A Back of the Envelope Case for Socialized Medicine

  • “We always tout how much we love small-business and that small-business is the backbone of the country, but the reality is, it is very difficult to leave your job if you don’t have health insurance.”

  • “Something as simple as home building is a primary driver of economic growth.”

I love statistics. When I was thrashing about trying to figure out what I wanted to do when I grew up, one of the professions that strongly interested me was being an Actuary. Using statistics to make models that made the world run. Unfortunately for me, high-level math is all theorems and proofs and like one of my favorite all-time characters on TV, Gus Haynes, I’m too simple-minded for that. I’m more interested in behavioral economics. I want the numbers to translate to mankind and improve our existence on this planet.
Which brings us to the current state of Health Care in America. Back in 2013, Steven Brill wrote a great piece for Time Magazine titled, “Bitter Pill”, in which instead of arguing about whether Health Care is a right, or who should pay for it, examined why Health Care is so expensive. The Title of the piece, was very apropos. One thing that really stuck with me from the article was Time’s breakdown and itemization of medical bills from various people’s hospital and ER visits. Incredible markups on simple, reusable items. It reminded me of an incident growing up when my brother took an ambulance ride to the hospital and the ambulance company tried doing the same thing, but my Father called them on it. The invoice for the ride included charges for sandbags, a back board and an assortment of items that were reusable. My father assertively argued with them that if they were going to charge him for those items, then he wanted those items. Unpersuaded by their hollow argument “…but that’s not the way it works Mr. Valenzuela…”, the ambulance company finally relented and removed the extraneous charges and the bill was promptly paid.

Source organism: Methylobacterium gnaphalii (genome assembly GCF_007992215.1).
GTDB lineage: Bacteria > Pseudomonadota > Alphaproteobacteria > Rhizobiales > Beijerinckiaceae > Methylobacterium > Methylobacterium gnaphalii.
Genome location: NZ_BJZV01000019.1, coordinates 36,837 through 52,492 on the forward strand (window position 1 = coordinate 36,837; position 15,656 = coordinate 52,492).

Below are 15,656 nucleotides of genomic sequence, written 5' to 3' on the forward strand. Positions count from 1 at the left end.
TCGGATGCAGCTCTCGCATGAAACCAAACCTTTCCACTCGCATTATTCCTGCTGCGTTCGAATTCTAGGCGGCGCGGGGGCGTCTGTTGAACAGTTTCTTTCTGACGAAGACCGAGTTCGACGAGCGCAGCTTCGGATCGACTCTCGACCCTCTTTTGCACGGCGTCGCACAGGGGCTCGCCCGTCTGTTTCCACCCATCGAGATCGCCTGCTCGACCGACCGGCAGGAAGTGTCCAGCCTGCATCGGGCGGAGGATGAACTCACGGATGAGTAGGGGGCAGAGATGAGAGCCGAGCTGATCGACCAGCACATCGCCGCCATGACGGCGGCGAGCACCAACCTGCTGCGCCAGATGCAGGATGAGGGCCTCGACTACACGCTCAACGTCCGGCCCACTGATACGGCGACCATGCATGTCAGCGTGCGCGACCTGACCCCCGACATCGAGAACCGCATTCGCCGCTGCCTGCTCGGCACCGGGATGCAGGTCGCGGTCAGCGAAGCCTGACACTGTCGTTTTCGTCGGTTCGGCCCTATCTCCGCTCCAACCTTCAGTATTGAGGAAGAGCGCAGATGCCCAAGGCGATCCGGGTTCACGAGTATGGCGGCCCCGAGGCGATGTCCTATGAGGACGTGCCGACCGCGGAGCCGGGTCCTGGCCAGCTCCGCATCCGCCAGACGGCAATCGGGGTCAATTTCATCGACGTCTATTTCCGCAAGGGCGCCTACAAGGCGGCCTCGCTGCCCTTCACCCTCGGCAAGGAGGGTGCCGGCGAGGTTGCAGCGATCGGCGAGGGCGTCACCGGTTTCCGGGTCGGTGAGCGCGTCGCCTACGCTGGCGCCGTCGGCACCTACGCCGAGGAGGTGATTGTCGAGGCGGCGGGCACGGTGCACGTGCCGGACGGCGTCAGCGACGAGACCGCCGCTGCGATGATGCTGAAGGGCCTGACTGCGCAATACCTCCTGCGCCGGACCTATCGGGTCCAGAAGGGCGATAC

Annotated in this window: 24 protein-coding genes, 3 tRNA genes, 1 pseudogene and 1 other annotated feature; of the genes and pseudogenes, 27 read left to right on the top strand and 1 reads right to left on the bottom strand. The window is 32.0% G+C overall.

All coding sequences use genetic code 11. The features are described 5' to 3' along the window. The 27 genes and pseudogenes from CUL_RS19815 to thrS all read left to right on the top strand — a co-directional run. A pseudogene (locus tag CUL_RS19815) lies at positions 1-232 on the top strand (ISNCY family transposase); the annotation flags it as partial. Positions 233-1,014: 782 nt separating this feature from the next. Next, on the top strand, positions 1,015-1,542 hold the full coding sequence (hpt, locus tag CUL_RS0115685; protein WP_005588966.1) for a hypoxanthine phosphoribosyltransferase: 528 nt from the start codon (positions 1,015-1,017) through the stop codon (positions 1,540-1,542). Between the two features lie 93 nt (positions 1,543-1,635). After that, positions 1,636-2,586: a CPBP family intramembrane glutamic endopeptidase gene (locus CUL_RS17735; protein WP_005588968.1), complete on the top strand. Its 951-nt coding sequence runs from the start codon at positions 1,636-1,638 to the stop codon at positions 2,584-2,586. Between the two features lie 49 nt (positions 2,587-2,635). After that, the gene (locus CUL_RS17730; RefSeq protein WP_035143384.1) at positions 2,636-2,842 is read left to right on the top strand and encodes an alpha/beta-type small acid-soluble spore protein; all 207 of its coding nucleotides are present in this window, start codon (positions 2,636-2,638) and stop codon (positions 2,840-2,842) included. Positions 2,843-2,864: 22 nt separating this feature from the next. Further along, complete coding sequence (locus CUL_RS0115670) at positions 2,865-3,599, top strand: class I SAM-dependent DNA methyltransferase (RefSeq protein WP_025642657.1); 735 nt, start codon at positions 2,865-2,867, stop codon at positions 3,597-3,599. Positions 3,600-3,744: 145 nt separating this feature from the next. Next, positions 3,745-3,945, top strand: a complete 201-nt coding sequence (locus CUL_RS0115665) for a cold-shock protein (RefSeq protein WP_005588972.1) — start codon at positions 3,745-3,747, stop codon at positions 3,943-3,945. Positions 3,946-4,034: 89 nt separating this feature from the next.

Portland and Oregon are both on fire economically right now. Wages rising, housing boom, job-less rate at an all-time low, heck, even Salt and Straw just accepted a substantial investment from a NY restaurant group and yet, Oregon’s budget is in shambles. The costly expansion of Medicaid (largely due to reduced federal support) is a primary driver of the budget shortfall. It’s my first blog post, so we can argue about spending and the PERS issue later, but my point is, we spend more per capita on Health Care than any country in the World and yet on nearly any metric, we rank middle of the pack in outcomes. Starting with the premise that I am simple-minded, it doesn’t take a genius to see the discrepancy between dollars spent and outcome, but it is my contention that we are missing the real point: Not having national health insurance is actually an economic retardant.

With our current system, many people are tethered to their jobs for Health Insurance. We always tout how much we love small-business and that small-business is the backbone of the country, but the reality is, it is very difficult to leave your job if you don’t have health insurance. Starting a business is an incredible adventure, fraught with many perils, many of them unaccounted for when you put together your business plan. The risk of calamitous medical bills due to being uninsured is a risk that keeps many would-be entrepreneurs on the sideline. It is my contention that the lack of insurance safety net discourages business formation and it is the new and young companies that are the primary source of job creation.